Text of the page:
Strive for Excellence and Mastery Rather Than Perfection

"Striving for perfection is the greatest stopper there is.  It's your excuse to yourself for not doing anything.  Instead, strive for excellence, doing your best." - Sir Laurence Olivier

Do you find yourself striving for perfection in everything you do?  What is that like for you?  

As someone who is fascinated by human behavior dynamics, I find the notion of perfectionism intriguing.  According to Merriam-Webster, perfectionism is characterized by "a disposition to regard anything short of perfection as unacceptable".   Their medical definition adds, " the setting of unrealistically demanding goals accompanied by a disposition to regard failure to achieve them as unacceptable and a sign of personal worthlessness."    As I reflect on this term, I appreciate the aims of excellence, mastery, and doing your best embedded in the pursuit of perfection.  It is here where I would like to focus our attention.

So, if we know perfection is unattainable, why do we insist on striving for it?   While a noble ambition, doesn't this only serve to perpetuate the deficit-thinking that infects our minds and inhibits our becoming our best selves?  What if we let go of our perfectionist mindset and instead aspired to mastery and excellence?  What would be different for you? 

Striving for mastery, for excellence, feels more encouraging and congruent with becoming your best, while embracing where you already are on your journey.  Your lens is upward, positive, focused on progress, and sustainable excellence on your path to mastery.  There will be challenges on this road to excellence and mastery, however these "failures" are viewed as building blocks to success.  They reflect your courage as you explore how to figure things out, and form the seeds of valuable learning and growth.  

Perfectionism, on the other hand, feels like the cancer-causing agent to self-judgment, the need for comparison, and the"not good enough" mindset so prevalent in our society.  By definition, when you adopt a perfectionist approach, your efforts will never will be good enough and the results unacceptable.  Setbacks through the perfectionist lens often lead you to self-judgment, triggering the deficit-thinking mindset that constrains, discourages, and often stops you from moving forward.  Once ignited, this toxicity tends to take over your mind, making it difficult to bring yourself back into balance and regain your focus.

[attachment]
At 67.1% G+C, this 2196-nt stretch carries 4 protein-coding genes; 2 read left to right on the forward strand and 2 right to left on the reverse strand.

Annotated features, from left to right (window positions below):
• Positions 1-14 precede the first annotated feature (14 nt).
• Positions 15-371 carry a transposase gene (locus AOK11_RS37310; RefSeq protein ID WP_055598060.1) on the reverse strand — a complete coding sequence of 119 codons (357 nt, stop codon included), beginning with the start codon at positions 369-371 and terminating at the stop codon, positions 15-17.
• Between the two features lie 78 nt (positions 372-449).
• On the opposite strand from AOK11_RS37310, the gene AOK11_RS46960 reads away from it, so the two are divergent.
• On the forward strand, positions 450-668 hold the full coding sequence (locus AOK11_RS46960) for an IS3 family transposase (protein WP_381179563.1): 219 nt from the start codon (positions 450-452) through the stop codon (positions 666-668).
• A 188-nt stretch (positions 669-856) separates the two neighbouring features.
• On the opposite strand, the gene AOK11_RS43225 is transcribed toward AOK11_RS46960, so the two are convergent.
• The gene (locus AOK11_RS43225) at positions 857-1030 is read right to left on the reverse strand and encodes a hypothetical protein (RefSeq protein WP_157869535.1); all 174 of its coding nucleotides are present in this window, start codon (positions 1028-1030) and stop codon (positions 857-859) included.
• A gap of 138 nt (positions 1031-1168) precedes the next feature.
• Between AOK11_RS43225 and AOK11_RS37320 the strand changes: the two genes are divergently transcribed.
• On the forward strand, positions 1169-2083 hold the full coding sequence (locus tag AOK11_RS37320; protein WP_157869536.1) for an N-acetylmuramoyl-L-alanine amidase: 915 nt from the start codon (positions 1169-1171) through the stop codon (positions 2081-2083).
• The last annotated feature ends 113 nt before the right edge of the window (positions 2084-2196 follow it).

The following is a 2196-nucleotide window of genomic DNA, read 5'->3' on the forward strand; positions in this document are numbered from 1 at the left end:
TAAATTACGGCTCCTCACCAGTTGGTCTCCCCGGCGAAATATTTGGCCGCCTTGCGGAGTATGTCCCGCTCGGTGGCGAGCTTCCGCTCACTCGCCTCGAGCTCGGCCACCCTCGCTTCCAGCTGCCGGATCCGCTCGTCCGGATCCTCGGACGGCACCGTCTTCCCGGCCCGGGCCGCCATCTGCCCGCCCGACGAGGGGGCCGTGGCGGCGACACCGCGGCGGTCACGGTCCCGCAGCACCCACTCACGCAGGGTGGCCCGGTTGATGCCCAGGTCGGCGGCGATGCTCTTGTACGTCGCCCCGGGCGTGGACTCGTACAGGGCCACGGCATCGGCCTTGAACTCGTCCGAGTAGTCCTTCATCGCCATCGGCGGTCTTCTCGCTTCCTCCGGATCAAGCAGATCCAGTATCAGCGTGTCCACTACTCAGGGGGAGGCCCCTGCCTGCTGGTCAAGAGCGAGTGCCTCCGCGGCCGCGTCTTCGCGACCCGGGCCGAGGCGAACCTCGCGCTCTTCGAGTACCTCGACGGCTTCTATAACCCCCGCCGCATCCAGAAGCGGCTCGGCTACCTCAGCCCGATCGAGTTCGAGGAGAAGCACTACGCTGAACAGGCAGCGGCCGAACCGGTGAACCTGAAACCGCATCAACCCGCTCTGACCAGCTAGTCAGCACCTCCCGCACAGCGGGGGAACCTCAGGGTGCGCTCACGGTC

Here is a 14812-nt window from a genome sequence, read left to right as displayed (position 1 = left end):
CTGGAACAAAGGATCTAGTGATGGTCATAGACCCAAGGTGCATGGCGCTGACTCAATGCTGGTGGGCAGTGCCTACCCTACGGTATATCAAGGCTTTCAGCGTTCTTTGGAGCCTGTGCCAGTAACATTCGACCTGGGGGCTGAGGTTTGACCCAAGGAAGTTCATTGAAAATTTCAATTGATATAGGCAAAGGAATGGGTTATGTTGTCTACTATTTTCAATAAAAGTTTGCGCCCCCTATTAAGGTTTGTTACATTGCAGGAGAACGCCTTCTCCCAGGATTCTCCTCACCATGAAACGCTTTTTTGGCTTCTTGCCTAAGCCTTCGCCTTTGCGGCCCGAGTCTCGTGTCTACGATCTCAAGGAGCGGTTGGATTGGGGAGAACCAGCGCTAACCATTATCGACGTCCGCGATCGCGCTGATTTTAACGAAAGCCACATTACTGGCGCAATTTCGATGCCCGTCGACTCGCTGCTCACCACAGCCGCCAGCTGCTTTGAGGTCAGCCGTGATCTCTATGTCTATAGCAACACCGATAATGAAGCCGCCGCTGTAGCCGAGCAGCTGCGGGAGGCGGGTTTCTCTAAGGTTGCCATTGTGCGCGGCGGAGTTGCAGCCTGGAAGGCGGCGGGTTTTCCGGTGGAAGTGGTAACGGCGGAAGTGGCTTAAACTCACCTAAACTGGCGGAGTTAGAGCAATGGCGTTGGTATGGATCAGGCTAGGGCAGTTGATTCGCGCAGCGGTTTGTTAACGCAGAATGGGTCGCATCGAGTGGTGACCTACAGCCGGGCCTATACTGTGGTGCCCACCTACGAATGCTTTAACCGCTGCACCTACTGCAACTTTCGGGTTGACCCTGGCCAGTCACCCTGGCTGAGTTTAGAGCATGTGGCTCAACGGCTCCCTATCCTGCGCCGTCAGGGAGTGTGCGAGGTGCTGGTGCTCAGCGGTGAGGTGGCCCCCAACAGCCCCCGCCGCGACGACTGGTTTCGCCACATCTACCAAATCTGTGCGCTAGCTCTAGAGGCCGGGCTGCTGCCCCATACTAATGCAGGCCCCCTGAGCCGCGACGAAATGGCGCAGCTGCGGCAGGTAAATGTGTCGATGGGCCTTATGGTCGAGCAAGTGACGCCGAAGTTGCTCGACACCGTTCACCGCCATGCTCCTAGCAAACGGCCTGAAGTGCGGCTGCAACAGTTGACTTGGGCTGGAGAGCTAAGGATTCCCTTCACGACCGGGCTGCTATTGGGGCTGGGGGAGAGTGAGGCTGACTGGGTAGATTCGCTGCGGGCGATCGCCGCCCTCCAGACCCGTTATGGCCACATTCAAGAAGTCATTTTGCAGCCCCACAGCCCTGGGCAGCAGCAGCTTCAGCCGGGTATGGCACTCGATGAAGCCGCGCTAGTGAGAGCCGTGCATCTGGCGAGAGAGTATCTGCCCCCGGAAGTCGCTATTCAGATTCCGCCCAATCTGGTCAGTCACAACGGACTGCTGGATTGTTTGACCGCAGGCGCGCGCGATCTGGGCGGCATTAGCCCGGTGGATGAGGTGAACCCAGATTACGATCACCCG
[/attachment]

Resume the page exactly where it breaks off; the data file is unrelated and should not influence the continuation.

I have found self-judgment to be the greatest inhibitor to becoming your best self.  When you choose instead to accept yourself for who you are, both areas of strength and weakness, and become okay with both, you create the conditions for growth in your life.  "I am not good enough" is then reframed to "what can I or we do to improve?".   You develop a learning and growth approach to challenge which serves you as you strive for excellence and doing your best in all you do.  You are able to self-manage, better maintain your internal balance and focus, which enables you to better serve yourself and others.  This pursuit of excellence leads you to develop practices which form a framework for attaining mastery.  Excellence then feels like the vehicle to mastery.  Mastery feels like a micro-journey of self-discovery where your reward is more than the destination.  As in life, it is in the journey where the true rewards manifest.   In the toil, the learning, the figuring it out, you grow.  You become a better version of yourself with each struggle you experience, learn from, and overcome.

What the perfectionist misses is an appreciation for the journey.  The destination of perfection becomes an all or nothing proposition.  You become so wrapped up in this unattainable outcome that you become blind to the blessings along the way.  You become "me" focused, triggering the voice of "not good enough" when you inevitably fail to achieve perfection.  This causes you stress, and shuts off access to the resources you do have, both within you and externally, to learn, grow, and deliver excellence.  

Mastery invites you to meet yourself where you are and then asks, "What must I or we do to become excellent at this?"  It also invites you to seek help from others so you may learn and grow, where the perfectionist likely does not see this as an option to move forward.  To the perfectionist, not being able to figure it out on their own feels like failure.  The perfectionist is more likely to operate from independence, wanting to be in control, where the person pursuing excellence and mastery is more willing to be vulnerable, thereby creating the space for interdependence with others on their journey.  

What would be different for you if you reframed striving for perfection, to striving for excellence and mastery?

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